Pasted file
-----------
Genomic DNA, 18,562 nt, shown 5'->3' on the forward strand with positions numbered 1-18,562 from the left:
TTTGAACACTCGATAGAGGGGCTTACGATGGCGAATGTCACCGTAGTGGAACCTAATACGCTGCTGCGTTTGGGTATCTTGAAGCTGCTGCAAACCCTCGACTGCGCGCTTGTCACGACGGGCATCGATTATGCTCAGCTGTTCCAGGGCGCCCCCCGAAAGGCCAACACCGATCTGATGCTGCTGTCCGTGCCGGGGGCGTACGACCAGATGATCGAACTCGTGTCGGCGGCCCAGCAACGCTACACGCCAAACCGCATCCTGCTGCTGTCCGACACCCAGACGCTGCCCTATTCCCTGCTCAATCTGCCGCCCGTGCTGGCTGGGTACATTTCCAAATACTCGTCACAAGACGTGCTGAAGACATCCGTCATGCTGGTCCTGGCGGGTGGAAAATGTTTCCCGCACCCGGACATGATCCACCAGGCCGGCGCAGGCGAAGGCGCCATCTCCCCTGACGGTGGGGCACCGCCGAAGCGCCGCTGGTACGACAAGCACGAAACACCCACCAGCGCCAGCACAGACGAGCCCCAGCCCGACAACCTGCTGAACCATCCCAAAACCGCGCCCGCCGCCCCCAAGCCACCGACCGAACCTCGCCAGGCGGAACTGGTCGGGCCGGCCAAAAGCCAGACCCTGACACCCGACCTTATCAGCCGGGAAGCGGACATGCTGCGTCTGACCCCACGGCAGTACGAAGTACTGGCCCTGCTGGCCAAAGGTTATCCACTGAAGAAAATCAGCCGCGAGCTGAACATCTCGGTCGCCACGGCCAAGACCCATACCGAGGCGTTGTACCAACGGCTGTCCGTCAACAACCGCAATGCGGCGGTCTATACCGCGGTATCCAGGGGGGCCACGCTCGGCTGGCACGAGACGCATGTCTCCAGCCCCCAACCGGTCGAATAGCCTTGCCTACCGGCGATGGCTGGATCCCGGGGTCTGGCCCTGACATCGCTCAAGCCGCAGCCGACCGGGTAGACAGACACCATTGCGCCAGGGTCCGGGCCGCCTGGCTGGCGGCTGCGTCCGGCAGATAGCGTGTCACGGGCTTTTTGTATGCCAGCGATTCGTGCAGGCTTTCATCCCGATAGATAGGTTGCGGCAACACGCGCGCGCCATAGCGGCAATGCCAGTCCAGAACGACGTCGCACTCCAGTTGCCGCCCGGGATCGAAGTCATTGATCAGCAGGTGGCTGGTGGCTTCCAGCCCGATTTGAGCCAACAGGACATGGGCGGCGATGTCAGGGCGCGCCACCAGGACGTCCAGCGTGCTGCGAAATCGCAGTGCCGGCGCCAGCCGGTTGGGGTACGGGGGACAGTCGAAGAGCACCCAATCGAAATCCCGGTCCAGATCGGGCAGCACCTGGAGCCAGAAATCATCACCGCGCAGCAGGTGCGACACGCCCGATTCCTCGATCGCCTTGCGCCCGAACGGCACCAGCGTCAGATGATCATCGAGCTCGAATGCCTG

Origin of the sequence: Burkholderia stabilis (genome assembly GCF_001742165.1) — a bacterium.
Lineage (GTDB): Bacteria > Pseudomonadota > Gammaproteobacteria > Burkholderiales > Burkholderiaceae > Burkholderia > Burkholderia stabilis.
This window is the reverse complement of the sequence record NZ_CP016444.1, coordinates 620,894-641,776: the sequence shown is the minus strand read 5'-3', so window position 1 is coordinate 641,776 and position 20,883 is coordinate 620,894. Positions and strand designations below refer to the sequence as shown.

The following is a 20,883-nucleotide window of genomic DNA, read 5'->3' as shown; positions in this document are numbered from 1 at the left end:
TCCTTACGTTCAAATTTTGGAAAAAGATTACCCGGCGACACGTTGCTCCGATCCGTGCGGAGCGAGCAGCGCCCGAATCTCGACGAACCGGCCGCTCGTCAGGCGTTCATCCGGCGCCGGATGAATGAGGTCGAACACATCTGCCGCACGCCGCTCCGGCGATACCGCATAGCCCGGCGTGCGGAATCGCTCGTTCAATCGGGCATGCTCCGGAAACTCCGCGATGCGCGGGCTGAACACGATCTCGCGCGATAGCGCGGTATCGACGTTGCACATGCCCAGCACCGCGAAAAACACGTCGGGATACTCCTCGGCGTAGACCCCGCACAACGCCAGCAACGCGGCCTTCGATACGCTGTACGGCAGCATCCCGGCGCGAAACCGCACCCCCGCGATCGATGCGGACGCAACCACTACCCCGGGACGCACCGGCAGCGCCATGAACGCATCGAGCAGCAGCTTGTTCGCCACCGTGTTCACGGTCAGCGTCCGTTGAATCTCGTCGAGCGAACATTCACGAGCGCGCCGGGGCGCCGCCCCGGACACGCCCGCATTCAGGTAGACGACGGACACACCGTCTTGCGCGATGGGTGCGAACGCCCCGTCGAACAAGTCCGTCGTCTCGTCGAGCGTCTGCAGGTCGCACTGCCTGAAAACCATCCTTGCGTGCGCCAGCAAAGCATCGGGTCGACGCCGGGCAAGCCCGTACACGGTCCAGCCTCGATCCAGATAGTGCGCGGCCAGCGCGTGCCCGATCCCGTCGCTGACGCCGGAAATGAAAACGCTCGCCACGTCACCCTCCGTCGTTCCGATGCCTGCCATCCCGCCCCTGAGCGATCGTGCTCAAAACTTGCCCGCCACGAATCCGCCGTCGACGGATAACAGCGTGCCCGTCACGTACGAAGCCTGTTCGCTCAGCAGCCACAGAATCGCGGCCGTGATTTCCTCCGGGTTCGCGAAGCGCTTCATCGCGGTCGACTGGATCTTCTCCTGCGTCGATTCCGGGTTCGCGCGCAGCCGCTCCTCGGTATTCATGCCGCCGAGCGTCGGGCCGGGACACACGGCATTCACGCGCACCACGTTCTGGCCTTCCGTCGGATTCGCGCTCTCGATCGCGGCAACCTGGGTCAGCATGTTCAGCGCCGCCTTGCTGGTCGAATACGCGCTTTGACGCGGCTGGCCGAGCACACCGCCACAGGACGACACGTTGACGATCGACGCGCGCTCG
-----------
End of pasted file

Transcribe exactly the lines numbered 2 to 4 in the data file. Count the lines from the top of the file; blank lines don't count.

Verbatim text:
TTTGAACACTCGATAGAGGGGCTTACGATGGCGAATGTCACCGTAGTGGAACCTAATACGCTGCTGCGTTTGGGTATCTTGAAGCTGCTGCAAACCCTCGACTGCGCGCTTGTCACGACGGGCATCGATTATGCTCAGCTGTTCCAGGGCGCCCCCCGAAAGGCCAACACCGATCTGATGCTGCTGTCCGTGCCGGGGGCGTACGACCAGATGATCGAACTCGTGTCGGCGGCCCAGCAACGCTACACGCCAAACCGCATCCTGCTGCTGTCCGACACCCAGACGCTGCCCTATTCCCTGCTCAATCTGCCGCCCGTGCTGGCTGGGTACATTTCCAAATACTCGTCACAAGACGTGCTGAAGACATCCGTCATGCTGGTCCTGGCGGGTGGAAAATGTTTCCCGCACCCGGACATGATCCACCAGGCCGGCGCAGGCGAAGGCGCCATCTCCCCTGACGGTGGGGCACCGCCGAAGCGCCGCTGGTACGACAAGCACGAAACACCCACCAGCGCCAGCACAGACGAGCCCCAGCCCGACAACCTGCTGAACCATCCCAAAACCGCGCCCGCCGCCCCCAAGCCACCGACCGAACCTCGCCAGGCGGAACTGGTCGGGCCGGCCAAAAGCCAGACCCTGACACCCGACCTTATCAGCCGGGAAGCGGACATGCTGCGTCTGACCCCACGGCAGTACGAAGTACTGGCCCTGCTGGCCAAAGGTTATCCACTGAAGAAAATCAGCCGCGAGCTGAACATCTCGGTCGCCACGGCCAAGACCCATACCGAGGCGTTGTACCAACGGCTGTCCGTCAACAACCGCAATGCGGCGGTCTATACCGCGGTATCCAGGGGGGCCACGCTCGGCTGGCACGAGACGCATGTCTCCAGCCCCCAACCGGTCGAATAGCCTTGCCTACCGGCGATGGCTGGATCCCGGGGTCTGGCCCTGACATCGCTCAAGCCGCAGCCGACCGGGTAGACAGACACCATTGCGCCAGGGTCCGGGCCGCCTGGCTGGCGGCTGCGTCCGGCAGATAGCGTGTCACGGGCTTTTTGTATGCCAGCGATTCGTGCAGGCTTTCATCCCGATAGATAGGTTGCGGCAACACGCGCGCGCCATAGCGGCAATGCCAGTCCAGAACGACGTCGCACTCCAGTTGCCGCCCGGGATCGAAGTCATTGATCAGCAGGTGGCTGGTGGCTTCCAGCCCGATTTGAGCCAACAGGACATGGGCGGCGATGTCAGGGCGCGCCACCAGGACGTCCAGCGTGCTGCGAAATCGCAGTGCCGGCGCCAGCCGGTTGGGGTACGGGGGACAGTCGAAGAGCACCCAATCGAAATCCCGGTCCAGATCGGGCAGCACCTGGAGCCAGAAATCATCACCGCGCAGCAGGTGCGACACGCCCGATTCCTCGATCGCCTTGCGCCCGAACGGCACCAGCGTCAGATGATCATCGAGCTCGAATGCCTG

Origin of the sequence: Burkholderia stabilis (genome assembly GCF_001742165.1) — a bacterium.
Lineage (GTDB): Bacteria > Pseudomonadota > Gammaproteobacteria > Burkholderiales > Burkholderiaceae > Burkholderia > Burkholderia stabilis.